Review: The Lucky Few

The Lucky Few: Finding God’s Best in the Most Unlikely Places by Heather Avis.
Zondervan, HarperCollins, Grand Rapids, Michigan, 2017.
Adoptive parent memoir, 223 pages.
Not Leveled.

This is the story of one woman who couldn’t become a mother even though all she yearned for was motherhood.  This is the story of her three children, and the journey she and her husband went through to bring them home and accept them as forever family.

The Lucky Few

This was a fairly light and quick read.  (I finished it in a few hours, your mileage may vary.)  I think if I didn’t know so many people in situations very similar to hers, this might have had more impact.  As it was, I felt like she kept the story extremely positive and glossed over a lot of the harsh realities.  However, that makes sense given that the goal of this book is to reach as many people as possible.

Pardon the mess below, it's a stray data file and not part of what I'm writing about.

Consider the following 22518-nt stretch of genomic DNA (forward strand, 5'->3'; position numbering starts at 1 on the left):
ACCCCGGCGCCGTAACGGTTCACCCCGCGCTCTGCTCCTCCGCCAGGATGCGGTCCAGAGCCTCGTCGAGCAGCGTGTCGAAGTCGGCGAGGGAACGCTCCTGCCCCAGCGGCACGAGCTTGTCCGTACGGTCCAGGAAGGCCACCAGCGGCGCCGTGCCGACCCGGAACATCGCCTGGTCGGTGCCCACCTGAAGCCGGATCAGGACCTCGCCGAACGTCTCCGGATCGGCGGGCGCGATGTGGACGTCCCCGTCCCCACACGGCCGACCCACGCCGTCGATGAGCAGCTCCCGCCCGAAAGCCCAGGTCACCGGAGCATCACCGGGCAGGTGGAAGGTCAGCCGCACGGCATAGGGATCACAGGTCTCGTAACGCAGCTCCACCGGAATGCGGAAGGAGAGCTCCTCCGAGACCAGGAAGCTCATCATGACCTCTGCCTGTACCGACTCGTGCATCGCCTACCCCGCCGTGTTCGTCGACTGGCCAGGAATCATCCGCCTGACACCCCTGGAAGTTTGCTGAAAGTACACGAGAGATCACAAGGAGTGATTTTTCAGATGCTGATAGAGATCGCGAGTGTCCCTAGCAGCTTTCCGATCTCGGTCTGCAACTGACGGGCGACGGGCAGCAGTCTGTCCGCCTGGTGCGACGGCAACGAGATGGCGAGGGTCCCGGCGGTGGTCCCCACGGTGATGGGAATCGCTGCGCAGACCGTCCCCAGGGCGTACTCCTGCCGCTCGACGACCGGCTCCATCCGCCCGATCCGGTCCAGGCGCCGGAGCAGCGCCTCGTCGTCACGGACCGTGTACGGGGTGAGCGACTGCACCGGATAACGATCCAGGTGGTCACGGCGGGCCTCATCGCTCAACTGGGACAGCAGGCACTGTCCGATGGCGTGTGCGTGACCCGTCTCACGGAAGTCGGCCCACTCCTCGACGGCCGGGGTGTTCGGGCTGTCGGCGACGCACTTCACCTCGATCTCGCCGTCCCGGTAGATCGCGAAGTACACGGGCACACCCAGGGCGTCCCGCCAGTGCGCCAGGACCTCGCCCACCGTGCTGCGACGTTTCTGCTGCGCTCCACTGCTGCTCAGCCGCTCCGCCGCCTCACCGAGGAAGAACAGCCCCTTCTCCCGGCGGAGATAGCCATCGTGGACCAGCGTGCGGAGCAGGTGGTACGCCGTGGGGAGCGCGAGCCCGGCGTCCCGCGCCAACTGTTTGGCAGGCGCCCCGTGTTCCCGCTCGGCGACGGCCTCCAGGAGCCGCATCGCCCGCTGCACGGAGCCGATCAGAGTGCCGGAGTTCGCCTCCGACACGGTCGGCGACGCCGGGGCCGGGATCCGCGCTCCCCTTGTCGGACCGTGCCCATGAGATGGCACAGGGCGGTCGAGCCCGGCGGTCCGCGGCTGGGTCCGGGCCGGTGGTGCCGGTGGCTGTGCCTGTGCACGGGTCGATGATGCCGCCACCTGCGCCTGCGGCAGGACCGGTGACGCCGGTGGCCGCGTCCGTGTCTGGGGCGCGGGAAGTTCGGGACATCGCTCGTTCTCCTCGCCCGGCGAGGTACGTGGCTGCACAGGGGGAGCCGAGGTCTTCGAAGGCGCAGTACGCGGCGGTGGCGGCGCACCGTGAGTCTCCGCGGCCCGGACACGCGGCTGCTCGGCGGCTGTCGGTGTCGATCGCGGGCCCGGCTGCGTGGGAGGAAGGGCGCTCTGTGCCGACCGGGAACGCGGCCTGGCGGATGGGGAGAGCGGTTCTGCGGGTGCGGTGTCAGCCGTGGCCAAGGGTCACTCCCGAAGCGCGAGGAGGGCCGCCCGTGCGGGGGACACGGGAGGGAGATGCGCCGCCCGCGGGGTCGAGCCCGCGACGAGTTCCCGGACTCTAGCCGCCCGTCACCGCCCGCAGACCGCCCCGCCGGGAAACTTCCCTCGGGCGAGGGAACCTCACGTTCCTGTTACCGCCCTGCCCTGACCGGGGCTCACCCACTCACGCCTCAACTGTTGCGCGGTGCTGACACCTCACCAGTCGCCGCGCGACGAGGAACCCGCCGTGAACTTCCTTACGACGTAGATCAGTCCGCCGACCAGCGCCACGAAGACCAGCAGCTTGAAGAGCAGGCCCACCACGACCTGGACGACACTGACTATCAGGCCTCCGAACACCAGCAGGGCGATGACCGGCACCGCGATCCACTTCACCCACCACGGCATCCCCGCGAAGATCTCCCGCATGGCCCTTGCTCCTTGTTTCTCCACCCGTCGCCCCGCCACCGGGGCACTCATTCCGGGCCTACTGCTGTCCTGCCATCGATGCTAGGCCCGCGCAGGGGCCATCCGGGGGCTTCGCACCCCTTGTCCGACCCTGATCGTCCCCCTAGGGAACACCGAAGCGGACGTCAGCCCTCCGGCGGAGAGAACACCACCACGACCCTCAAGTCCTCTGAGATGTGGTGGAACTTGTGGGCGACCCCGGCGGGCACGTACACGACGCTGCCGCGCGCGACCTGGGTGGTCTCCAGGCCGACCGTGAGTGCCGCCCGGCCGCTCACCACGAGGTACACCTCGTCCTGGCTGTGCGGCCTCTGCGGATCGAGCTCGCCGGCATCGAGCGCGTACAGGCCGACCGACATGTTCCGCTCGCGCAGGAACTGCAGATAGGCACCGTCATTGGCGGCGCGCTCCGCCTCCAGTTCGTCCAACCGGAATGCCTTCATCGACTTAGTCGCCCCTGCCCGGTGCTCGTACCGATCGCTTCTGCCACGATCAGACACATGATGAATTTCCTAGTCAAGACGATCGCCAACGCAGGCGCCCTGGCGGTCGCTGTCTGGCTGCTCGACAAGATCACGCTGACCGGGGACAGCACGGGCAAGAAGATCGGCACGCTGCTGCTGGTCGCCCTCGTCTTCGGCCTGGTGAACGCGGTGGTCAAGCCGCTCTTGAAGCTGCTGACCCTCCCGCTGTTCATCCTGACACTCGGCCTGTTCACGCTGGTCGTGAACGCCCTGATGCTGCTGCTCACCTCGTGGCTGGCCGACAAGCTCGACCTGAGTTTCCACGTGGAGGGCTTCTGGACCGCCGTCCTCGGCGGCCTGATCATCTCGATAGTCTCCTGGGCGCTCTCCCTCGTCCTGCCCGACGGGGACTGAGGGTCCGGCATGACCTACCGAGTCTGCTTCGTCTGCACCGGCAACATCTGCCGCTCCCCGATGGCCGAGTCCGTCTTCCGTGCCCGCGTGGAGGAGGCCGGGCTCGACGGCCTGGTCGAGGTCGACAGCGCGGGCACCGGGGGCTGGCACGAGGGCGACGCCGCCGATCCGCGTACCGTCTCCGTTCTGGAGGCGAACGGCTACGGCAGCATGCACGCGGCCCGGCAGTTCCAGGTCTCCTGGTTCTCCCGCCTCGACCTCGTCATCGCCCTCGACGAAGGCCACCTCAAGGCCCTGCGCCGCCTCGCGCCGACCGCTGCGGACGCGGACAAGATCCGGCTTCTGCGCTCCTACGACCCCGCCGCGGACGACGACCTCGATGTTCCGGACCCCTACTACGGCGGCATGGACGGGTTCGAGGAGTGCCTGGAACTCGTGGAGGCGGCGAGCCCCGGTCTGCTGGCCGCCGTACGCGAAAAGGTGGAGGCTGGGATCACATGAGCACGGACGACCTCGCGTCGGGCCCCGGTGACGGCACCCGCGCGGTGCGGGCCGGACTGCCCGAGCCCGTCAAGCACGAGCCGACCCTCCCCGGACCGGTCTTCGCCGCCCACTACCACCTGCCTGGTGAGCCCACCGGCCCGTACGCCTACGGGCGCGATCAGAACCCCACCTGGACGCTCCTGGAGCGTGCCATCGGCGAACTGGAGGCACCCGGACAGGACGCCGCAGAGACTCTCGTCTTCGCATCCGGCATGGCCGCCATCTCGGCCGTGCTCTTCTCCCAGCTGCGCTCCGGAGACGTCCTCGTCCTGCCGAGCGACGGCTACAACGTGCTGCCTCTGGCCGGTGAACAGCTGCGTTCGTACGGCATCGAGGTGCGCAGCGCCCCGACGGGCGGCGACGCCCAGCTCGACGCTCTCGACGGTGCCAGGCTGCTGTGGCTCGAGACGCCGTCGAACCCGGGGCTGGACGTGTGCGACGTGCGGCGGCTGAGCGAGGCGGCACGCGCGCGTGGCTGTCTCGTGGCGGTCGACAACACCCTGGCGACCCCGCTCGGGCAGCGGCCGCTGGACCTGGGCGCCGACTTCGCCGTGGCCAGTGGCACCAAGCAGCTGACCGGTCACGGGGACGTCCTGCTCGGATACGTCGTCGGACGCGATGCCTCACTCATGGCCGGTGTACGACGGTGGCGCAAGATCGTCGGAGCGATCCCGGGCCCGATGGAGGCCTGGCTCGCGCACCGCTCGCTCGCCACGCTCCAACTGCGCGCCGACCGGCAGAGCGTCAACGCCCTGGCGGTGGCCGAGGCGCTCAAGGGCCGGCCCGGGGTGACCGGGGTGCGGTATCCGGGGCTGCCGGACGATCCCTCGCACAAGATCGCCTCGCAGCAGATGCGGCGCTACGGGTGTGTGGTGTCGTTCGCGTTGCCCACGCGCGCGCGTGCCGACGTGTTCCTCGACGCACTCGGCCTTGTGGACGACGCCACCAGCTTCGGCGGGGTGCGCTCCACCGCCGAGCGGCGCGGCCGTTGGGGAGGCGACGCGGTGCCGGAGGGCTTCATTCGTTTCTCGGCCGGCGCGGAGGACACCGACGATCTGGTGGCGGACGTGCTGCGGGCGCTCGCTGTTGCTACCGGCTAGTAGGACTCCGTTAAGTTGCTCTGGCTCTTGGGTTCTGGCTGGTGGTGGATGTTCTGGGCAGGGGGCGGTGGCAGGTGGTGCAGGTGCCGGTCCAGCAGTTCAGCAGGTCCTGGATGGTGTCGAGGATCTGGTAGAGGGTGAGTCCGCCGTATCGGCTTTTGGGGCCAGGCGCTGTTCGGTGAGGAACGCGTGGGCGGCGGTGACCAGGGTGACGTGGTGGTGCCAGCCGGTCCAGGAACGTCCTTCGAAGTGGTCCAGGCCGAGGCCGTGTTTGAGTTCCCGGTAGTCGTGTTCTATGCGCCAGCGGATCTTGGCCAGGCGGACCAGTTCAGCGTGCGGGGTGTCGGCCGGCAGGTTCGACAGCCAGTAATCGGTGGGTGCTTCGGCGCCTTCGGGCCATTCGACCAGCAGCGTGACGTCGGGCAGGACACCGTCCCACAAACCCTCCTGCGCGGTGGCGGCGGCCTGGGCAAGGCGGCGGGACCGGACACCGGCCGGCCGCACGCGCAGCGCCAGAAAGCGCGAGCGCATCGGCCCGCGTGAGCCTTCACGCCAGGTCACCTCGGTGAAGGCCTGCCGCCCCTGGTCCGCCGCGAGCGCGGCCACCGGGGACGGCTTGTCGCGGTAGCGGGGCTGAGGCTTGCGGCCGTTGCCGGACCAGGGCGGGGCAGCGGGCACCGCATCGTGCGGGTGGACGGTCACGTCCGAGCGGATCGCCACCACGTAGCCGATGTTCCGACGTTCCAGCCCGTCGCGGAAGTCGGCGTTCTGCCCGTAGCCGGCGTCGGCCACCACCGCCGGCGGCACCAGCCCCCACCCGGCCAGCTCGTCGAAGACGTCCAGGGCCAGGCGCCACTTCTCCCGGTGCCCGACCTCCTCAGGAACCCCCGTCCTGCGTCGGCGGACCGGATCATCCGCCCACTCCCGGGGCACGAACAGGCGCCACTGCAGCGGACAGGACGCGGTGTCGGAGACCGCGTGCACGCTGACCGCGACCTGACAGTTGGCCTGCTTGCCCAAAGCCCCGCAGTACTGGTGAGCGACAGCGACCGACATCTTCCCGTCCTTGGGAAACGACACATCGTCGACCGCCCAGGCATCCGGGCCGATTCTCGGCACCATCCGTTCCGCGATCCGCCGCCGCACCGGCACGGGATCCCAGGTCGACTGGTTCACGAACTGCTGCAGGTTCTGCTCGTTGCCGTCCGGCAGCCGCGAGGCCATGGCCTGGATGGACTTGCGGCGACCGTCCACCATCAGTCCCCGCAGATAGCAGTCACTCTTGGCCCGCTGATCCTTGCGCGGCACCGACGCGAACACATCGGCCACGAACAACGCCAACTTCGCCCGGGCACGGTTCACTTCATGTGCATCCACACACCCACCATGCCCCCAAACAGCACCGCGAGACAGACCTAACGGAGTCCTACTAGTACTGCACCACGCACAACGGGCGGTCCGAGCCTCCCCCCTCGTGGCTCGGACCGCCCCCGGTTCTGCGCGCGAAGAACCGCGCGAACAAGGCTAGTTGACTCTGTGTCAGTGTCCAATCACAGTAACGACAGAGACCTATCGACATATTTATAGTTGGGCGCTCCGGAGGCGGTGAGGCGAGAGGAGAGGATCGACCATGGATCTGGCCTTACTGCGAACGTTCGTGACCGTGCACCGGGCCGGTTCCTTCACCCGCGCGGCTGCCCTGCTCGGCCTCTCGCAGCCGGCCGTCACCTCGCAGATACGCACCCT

In parts it is more obvious than others that Avis was extremely lucky.  She glosses over the birth family of their daughter Truly Star, which makes sense because she is quite young yet and not ready to decide if she wants to disclose that information to the world.  She has close and loving relationships with the birth families of her other two children.  That’s fairly unusual, especially the birth family reaction to her.  Perhaps it’s a different scenario because they have Down Syndrome as opposed to other challenges.

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Review: Redefining Realness

“The boundaries of gender, I was taught, were unmovable, like the glistening white rocks that surrounded Grandma’s crawfish ponds.” page 77